Value Health. 2018 (Oct); 21 (10): 1161-1167 ~ FULL TEXT
Laura P. Forsythe, PhD, MPH, Lori B. Frank, PhD, Rachel Hemphill, PhD, A. Tsahai Tafari, PhD, Victoria Szydlowski, BS, Michael Lauer, MD, Christine Goertz, DC, PhD, Steven Clauser, PhD
Patient-Centered Outcomes Research Institute (PCORI),
Washington, DC, USA.
OBJECTIVES: The Patient-Centered Outcomes Research Institute (PCORI) includes patients and stakeholders alongside scientists in reviewing research applications using unique review criteria including patient-centeredness and patient and/or stakeholder engagement. To support extension of this unique collaborative model to other funders, information from the reviewers on the review process is needed to understand how scientists and nonscientists evaluate research proposals together. Thus, this study aimed to describe reviewers' perspectives of the interactions during the in-person review panel; to examine the value and challenges of including scientists, patients, and stakeholders together; and to understand the perceived importance of PCORI's review criteria.
METHODS: This study utilized anonymous, cross-sectional surveys (N = 925 respondents from 5 funding cycles: 470 scientists, 217 patients, 238 stakeholders; survey completion rates by cycle: 70-89%) and group interviews (N = 18).
RESULTS: Reviewers of all types describe PCORI Merit Review as respectful, balanced, and one of reciprocal influence among different reviewer types. Reviewers indicate strong support and value of input from all reviewer types, receptivity to input from others, and the panel chair's incorporation of all views. Patients and stakeholders provide real-world perspectives on importance to patients, research partnership plans, and study feasibility. Challenges included concerns about a lack of technical expertise of patient/stakeholder reviewers and about scientists dominating conversations. The most important criterion for assigning final review scores was technical merit-either alone or in conjunction with patient-centeredness or patient/ stakeholder engagement.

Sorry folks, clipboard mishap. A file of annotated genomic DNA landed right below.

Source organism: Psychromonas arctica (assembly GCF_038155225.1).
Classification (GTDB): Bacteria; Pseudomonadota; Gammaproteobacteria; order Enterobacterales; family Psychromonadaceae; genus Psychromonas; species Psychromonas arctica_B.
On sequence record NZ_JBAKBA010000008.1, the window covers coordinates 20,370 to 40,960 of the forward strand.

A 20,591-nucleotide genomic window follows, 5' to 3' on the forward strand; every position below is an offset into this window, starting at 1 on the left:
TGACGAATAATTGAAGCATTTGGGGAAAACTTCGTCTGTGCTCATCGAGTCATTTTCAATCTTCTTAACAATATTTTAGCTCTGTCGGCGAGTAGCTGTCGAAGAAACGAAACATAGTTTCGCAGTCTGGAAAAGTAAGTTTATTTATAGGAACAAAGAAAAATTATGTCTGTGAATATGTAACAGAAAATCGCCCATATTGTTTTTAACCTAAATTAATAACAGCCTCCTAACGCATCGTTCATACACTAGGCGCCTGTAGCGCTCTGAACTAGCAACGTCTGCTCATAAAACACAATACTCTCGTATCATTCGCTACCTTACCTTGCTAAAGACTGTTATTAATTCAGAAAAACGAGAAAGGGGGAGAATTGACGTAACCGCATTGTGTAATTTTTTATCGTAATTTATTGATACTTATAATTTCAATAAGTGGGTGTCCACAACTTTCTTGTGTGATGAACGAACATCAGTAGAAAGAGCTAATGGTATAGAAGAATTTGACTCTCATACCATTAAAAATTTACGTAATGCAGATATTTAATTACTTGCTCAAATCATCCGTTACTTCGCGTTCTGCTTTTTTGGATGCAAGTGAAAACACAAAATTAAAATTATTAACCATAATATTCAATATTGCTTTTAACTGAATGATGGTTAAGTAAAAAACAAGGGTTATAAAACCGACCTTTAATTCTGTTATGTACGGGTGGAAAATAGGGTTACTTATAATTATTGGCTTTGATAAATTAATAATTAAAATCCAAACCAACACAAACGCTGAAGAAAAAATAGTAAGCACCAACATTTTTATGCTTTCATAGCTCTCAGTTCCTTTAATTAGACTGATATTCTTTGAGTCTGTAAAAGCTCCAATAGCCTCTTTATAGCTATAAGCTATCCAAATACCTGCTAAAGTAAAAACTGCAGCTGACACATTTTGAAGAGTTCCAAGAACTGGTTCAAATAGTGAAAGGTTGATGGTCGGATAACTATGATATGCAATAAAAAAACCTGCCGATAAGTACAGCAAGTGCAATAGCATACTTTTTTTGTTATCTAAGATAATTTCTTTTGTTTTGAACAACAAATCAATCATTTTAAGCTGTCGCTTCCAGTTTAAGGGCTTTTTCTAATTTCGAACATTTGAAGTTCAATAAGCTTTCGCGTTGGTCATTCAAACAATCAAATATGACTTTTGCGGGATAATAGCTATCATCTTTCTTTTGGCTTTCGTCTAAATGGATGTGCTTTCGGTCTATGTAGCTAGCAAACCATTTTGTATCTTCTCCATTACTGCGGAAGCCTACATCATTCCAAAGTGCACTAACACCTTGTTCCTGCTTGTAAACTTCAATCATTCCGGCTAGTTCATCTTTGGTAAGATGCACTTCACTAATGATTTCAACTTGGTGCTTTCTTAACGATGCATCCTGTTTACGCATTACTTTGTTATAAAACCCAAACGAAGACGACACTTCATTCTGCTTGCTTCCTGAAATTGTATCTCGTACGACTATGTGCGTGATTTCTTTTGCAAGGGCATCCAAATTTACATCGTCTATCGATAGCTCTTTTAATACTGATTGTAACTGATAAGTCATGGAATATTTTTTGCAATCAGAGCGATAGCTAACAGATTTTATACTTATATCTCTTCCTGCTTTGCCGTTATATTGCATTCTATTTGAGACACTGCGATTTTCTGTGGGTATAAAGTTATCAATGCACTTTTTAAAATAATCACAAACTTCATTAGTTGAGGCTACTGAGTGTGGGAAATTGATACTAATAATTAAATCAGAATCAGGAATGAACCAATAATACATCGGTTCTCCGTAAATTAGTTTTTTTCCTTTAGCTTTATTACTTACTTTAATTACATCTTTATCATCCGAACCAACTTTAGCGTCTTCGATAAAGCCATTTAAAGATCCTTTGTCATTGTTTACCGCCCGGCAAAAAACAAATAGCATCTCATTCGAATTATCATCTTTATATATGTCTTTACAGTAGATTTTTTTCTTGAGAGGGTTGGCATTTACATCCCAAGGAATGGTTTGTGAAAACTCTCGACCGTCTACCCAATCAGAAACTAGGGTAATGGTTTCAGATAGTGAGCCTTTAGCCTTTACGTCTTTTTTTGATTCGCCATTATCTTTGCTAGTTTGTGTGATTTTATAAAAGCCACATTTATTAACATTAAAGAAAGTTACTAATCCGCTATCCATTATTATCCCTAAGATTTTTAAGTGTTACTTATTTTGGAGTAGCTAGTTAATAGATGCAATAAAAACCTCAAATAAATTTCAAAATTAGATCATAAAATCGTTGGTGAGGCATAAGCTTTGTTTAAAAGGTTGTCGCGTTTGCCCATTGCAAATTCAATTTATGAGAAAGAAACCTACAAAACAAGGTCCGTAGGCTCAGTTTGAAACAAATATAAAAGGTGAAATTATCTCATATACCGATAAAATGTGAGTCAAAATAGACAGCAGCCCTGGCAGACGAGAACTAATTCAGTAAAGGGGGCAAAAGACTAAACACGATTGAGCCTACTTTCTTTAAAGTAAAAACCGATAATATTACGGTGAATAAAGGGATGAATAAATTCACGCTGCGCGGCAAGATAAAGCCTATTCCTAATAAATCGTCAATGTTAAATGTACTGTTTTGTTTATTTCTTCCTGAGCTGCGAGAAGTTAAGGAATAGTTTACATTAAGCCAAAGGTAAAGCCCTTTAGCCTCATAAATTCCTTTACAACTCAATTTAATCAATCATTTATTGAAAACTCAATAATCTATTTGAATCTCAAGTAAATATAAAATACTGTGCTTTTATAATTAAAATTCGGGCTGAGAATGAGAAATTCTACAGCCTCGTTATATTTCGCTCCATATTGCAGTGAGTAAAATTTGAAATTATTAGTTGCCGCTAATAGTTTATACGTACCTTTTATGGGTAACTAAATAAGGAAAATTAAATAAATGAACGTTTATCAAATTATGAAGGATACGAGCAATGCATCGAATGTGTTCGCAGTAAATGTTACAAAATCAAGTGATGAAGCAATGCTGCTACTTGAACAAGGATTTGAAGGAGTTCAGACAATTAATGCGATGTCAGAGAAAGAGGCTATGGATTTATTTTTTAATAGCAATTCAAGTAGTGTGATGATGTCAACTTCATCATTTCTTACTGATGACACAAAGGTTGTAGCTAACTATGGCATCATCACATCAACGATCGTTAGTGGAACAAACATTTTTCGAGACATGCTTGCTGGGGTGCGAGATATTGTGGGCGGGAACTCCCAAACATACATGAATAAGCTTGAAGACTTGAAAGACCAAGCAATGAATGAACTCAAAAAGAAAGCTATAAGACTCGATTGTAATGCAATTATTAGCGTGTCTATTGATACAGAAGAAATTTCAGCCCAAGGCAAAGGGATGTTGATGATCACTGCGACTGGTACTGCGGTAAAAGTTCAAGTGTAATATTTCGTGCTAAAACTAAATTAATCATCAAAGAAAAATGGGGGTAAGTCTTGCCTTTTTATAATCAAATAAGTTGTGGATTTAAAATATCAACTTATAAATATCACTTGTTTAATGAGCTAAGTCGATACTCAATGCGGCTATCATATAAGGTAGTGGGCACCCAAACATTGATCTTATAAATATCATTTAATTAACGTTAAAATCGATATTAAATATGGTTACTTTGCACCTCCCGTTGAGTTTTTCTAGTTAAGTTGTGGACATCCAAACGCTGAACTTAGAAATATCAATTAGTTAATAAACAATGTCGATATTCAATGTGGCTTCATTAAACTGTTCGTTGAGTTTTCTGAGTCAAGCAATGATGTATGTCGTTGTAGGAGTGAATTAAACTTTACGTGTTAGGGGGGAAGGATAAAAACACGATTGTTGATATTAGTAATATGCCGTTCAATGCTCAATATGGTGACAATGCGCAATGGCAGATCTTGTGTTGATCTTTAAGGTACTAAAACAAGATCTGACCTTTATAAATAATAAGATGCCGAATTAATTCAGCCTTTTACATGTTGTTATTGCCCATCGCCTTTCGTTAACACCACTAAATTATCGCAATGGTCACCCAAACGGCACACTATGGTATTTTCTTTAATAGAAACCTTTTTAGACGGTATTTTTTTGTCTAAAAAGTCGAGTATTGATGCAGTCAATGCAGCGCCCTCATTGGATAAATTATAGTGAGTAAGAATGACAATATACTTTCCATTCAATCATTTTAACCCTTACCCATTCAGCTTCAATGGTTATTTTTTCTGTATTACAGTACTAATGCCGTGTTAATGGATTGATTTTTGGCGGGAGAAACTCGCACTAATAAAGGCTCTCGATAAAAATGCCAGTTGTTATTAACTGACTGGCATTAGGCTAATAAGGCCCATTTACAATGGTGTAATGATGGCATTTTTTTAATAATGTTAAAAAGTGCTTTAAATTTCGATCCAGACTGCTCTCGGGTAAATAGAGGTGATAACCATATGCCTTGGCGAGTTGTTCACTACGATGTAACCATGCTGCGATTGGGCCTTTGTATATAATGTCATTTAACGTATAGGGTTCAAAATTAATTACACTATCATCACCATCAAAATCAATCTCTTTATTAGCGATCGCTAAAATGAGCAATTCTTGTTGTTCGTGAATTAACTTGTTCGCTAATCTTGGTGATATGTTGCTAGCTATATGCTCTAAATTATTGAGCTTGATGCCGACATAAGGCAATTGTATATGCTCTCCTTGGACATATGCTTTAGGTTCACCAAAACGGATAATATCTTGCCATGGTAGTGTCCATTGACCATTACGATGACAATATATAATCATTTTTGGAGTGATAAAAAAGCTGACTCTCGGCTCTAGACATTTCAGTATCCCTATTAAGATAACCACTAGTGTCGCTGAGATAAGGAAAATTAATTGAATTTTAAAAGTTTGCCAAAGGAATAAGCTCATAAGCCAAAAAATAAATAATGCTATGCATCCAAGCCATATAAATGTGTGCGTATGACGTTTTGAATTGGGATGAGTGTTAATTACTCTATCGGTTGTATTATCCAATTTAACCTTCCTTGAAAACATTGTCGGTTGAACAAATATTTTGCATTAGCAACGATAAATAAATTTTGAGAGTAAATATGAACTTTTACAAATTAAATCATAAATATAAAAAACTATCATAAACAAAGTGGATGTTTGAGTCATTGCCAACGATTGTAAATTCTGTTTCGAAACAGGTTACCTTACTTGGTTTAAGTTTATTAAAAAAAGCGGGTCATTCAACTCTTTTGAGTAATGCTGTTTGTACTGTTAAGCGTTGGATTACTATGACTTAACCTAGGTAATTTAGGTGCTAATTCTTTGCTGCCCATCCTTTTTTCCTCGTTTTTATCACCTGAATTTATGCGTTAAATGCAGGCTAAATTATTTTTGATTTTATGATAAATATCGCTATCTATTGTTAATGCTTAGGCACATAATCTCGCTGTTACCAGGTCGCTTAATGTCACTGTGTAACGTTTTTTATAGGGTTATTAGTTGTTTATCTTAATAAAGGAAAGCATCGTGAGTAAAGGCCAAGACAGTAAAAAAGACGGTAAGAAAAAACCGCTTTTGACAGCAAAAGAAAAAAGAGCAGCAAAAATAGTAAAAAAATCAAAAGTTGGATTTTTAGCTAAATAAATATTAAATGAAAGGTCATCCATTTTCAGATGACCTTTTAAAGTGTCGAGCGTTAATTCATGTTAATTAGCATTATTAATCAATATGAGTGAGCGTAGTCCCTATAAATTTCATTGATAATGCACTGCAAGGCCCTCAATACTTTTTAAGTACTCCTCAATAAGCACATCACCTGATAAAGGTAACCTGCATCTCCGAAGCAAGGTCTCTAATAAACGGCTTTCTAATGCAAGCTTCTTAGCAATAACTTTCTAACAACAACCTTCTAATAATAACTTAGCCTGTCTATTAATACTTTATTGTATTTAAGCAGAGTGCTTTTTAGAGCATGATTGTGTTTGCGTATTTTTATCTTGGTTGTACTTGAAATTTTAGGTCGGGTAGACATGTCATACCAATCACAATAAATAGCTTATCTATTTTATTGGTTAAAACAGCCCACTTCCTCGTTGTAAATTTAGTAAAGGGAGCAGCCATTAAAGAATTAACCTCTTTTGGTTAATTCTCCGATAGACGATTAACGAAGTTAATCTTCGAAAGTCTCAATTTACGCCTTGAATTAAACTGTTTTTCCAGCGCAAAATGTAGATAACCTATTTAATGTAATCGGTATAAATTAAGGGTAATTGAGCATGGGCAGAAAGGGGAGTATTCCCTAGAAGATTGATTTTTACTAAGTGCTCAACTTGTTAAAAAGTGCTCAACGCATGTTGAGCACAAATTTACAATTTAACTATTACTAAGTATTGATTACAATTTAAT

CONCLUSIONS: PCORI Merit Reviewers' self-reports indicate that the perspectives of different reviewer types are influential in panel discussions and Merit Review outcomes.
Keywords: comparative-effectiveness research, Patient-Centered Outcomes Research Institute (PCORI), patient/stakeholder engagement, peer review, research proposal review
From the FULL TEXT Article:
The Patient-Centered Outcomes Research Institute (PCORI) funds comparative clinical effectiveness research (CER) that helps patients and caregivers make informed health care decisions.  Health research funders typically rely exclusively on scientists to assess the quality and impact of potential research projects. Although much of PCORI’s research application and Merit Review process is similar to that of other major clinical research funders , PCORI Merit Review is unique because of extensive involvement of patients and other health care stakeholders (e.g., clinicians, health systems, payers) as primary reviewers of applications for research funding.  Including patients and stakeholders, the ultimate end-users of research information, in review of research applications has been proposed as one way to enhance the usefulness of evidence to decision makers and policymakers. [4–6] Other clinical research funders include patients or consumers [6–11], but the extent to which PCORI involves nonscientists in review is distinct in both number and level of involvement. PCORI also uses a unique set of review criteria.  In addition to technical merit, importance of the research question, and likelihood of the research to improve health care and outcomes (criteria common to clinical research funding review ), PCORI requires patient-centeredness and engagement of patients and/or other stakeholders in the planning and conduct of the research.